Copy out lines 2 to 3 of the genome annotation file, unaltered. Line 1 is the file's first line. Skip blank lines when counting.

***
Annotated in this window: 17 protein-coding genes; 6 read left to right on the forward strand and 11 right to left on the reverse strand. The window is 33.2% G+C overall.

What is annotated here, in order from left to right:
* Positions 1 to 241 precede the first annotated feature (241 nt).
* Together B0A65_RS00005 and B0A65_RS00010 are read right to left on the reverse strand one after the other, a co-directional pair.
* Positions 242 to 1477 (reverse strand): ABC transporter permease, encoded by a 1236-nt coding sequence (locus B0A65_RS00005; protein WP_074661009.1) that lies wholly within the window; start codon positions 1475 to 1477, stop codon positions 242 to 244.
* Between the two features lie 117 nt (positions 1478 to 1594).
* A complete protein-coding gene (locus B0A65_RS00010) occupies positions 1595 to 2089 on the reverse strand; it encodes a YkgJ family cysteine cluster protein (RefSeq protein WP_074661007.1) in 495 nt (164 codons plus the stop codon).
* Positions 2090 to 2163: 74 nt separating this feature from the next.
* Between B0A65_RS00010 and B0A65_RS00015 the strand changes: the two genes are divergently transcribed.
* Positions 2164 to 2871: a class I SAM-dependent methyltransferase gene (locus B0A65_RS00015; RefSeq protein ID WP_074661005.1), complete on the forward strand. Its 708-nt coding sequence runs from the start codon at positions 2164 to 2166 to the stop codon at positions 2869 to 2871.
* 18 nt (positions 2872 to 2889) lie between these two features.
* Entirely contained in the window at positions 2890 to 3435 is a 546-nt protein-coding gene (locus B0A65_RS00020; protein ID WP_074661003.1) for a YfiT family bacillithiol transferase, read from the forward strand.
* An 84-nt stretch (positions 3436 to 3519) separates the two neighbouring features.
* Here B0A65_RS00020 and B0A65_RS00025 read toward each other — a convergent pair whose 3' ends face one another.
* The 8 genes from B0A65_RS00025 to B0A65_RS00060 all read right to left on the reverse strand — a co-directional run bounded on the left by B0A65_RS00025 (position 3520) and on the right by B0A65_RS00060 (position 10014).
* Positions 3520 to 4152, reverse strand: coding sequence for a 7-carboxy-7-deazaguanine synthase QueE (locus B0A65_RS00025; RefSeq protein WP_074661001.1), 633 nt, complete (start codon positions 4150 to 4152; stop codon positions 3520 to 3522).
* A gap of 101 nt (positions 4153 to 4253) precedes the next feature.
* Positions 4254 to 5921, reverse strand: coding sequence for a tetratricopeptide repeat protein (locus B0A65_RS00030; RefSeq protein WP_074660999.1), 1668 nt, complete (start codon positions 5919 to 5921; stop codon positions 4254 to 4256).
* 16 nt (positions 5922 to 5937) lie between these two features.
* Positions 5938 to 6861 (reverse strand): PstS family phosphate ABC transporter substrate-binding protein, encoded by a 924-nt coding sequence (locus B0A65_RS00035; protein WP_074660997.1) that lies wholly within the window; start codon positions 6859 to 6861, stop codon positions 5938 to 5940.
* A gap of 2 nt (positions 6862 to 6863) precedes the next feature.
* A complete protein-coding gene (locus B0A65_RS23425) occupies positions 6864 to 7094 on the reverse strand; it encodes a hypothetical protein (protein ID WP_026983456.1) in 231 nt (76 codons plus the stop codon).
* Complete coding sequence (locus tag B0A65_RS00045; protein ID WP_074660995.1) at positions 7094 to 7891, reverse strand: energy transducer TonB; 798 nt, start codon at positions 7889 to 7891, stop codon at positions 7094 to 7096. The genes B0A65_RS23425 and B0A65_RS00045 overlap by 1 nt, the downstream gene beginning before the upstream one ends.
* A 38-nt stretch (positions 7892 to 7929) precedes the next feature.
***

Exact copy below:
What is annotated here, in order from left to right:
* Positions 1 to 241 precede the first annotated feature (241 nt).